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Using ODS As A Middle Layer Expand / Collapse
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Posted Saturday, March 25, 2006 10:33 AM


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Comments posted to this topic are about the content posted at http://www.sqlservercentral.com/columnists/vRainardi/usingodsasamiddlelayer.asp
Post #268457
Posted Tuesday, April 11, 2006 8:18 AM
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I'm not sure I entirely understand your argument for an ODS in this context. The only difference between that and the warehouse is that the ODS may not encompass the whole enterprise. Assuming that you would still want to have an enterprise-wide data warehouse, the ODS in this context seems to be redundant. I guess what I'm asking is how is it not a data warehouse

I'm also confused about what operational functions (updates etc) you would want to apply in the ODS. Surely any updates should be applied back at the source system.

Lastly if the data marts are being fed from the ODS (as illustrated in the diagram) then what is the data warehouse used for. Shouldn't the data warehouse be used as the one holy sacred supplier of all data for reporting?

Sorry I don't mean to be so negative, data warehouse and data mart design is always very open to interpretation. Thanks for the article it has given me some new angles to consider.




Post #272474
Posted Saturday, April 22, 2006 3:32 PM


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Hi Robert, thank you for your comments.

The ODS is not a data warehouse because ODS is in the third normal form, not in dimensional model. But yes you are right, ODS contains all the data in the enterprise, and data warehouse database also contains all the data in the enterprise. Because of the amount of data the ODS contains is the same as data warehouse, yes in this sense ODS is redundant. But the benefits I mentioned in the articles outweigh the cost of this redundancy.

About what operational functions (updates) that you would like to apply in the ODS, and why this updates are not applied back in the source system, please allow me to illustrate this case with an example. I hope it will clarify the situation. Referring to the diagram in the article, let's say for example you have 3 ERP systems: JDE, SAP and a propriatary system (custom developed in your company) called CGL. Say you have a business performance metric called strike rate, which is computed in the ODS, based on the information from all 3 ERP systems. This strike rate is by service centre, by service type and daily. So for example, for Birmingham, for Fiscal Year 2006 week 24, the strike rate for ServiceType1 are 93%, 92%, 96%, 95%, 91%, 94% (Monday to Saturday). And so on, we calculate the strike rate for every service centre, for every service type, for every day in the year. To calculate these percentages you need information not only from 1 ERP system, but from all 3.

Now, for this strike rate metric, your company also have strike rate target, which is by service centre, by service type. For example, for Birmingham, for ServiceType1, the strike rate is 95% whilst for Manchester, for ServiceType2, the strike rate is 92%. This information are not anywhere in the source system and we need to get it to the ODS. We could update the ODS directly, for example by building a web/windows .NET application. Or (this one is probably more preferable) by designing the new application to save the strike rate targets on a separate database, and we then ETL / import this information into staging, then into ODS.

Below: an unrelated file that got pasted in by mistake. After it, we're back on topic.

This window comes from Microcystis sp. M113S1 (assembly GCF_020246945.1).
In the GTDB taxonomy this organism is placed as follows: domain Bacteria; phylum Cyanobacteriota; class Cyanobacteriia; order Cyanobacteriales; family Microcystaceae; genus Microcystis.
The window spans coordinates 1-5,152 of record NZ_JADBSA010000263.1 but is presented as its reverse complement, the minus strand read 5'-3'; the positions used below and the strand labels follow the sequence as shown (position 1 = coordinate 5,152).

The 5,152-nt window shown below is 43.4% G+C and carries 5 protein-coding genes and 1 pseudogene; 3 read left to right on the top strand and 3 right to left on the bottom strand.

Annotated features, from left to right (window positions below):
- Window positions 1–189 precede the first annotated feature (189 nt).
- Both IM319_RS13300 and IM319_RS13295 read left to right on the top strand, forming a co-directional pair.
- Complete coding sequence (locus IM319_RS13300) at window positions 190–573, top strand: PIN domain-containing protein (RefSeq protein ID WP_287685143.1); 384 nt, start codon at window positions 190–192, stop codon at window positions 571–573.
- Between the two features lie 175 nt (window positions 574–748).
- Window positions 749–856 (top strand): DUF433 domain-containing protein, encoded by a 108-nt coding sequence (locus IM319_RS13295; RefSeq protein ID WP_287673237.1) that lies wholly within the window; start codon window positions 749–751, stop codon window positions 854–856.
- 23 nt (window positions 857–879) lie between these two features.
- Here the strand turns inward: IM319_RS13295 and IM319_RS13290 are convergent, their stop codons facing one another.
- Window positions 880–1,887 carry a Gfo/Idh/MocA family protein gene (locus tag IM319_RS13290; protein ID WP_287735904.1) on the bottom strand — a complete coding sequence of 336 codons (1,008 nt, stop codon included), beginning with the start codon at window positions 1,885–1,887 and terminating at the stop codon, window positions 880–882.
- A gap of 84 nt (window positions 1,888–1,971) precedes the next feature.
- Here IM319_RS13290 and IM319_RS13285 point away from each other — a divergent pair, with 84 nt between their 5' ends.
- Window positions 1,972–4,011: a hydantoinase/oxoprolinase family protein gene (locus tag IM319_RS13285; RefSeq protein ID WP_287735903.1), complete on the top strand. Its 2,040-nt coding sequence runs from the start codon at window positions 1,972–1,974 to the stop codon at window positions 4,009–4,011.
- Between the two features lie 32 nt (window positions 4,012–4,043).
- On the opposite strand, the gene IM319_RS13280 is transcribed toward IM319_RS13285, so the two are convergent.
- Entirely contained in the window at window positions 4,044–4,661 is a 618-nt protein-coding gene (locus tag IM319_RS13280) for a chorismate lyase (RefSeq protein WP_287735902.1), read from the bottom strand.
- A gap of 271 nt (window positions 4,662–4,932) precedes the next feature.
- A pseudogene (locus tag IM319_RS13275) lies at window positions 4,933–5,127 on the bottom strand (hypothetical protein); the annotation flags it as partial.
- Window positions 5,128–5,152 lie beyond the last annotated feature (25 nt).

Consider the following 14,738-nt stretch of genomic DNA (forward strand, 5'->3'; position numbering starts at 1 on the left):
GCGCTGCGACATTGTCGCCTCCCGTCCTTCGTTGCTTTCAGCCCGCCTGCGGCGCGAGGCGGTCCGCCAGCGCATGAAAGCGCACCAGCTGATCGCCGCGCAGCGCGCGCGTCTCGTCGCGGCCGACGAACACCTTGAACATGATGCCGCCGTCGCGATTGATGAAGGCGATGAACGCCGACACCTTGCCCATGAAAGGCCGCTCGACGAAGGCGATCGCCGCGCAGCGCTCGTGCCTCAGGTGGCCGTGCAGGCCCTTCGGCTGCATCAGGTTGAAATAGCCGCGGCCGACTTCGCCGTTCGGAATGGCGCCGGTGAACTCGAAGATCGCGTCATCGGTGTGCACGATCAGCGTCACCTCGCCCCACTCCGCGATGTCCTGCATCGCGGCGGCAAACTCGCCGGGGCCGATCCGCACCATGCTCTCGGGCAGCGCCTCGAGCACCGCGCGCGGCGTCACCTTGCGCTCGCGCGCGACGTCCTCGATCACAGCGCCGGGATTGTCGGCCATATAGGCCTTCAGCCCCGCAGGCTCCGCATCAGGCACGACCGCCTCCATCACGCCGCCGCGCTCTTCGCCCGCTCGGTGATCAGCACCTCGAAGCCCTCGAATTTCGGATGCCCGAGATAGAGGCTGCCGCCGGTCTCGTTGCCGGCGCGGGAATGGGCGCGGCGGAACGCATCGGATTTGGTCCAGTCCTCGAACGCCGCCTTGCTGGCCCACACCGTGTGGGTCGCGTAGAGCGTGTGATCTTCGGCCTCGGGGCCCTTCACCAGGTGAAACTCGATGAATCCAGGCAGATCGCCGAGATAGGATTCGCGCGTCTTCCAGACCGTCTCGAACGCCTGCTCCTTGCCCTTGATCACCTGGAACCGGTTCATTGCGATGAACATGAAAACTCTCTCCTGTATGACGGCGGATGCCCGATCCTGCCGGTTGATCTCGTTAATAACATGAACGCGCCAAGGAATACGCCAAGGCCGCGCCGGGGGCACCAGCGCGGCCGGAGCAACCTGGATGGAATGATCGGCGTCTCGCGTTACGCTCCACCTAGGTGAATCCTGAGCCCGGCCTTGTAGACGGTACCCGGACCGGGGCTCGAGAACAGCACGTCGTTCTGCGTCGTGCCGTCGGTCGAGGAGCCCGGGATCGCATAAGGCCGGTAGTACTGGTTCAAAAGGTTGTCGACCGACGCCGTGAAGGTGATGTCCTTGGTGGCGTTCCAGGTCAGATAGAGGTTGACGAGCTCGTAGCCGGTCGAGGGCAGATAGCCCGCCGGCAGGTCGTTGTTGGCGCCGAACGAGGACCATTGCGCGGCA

About your last point, if the data marts are being fed from the ODS then what is the data warehouse used for. Yes we could feed the data marts from the data warehouse database (as the data warehouse database contains all the information on the ODS), but it is more efficient to feed them straight from ODS, especially if the data marts are fed daily.

Thank you for all your comments Roberts, they have been an eye opener to me too.

Kind regards,
Vincent

Post #274698
Posted Monday, April 24, 2006 2:10 AM
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Thanks for you reply Vincent.

Rob.




Post #274759
Posted Tuesday, May 23, 2006 8:04 AM
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Really good article but I must disagree with your comment that the ODS is not a data warehouse because it is in 3rd normal form, not in dimensional model.  Although storing data in a dimensional model is valid and may be the best model for supporting end-user reporting, it is not the end-all model for a data warehouse.  The only reason your ODS is not the definative data warehouse is because you said it can be updated.  This idea is not generally supported in the data warehouse... but as with anything there are exceptions to every rule i.e. Type-1 slowly changing dimensions.

 

I believe that different methods work for different environments and we must be flexible to real world environments yet frigid in staying with proven best practices... whether it's Kimball dimensional models, Inmons CIF and DW 2.0, or John Doe in Little Company USA's who made the data warehouse work within his real world limitations.  Business practices change, methodologies change... and who knows, in a couple of years we may have a new method for building data warehouse system... the Rainardi Method  

 

Anyway I digress, overall great article with a lot to think about and I'm looking forward to more.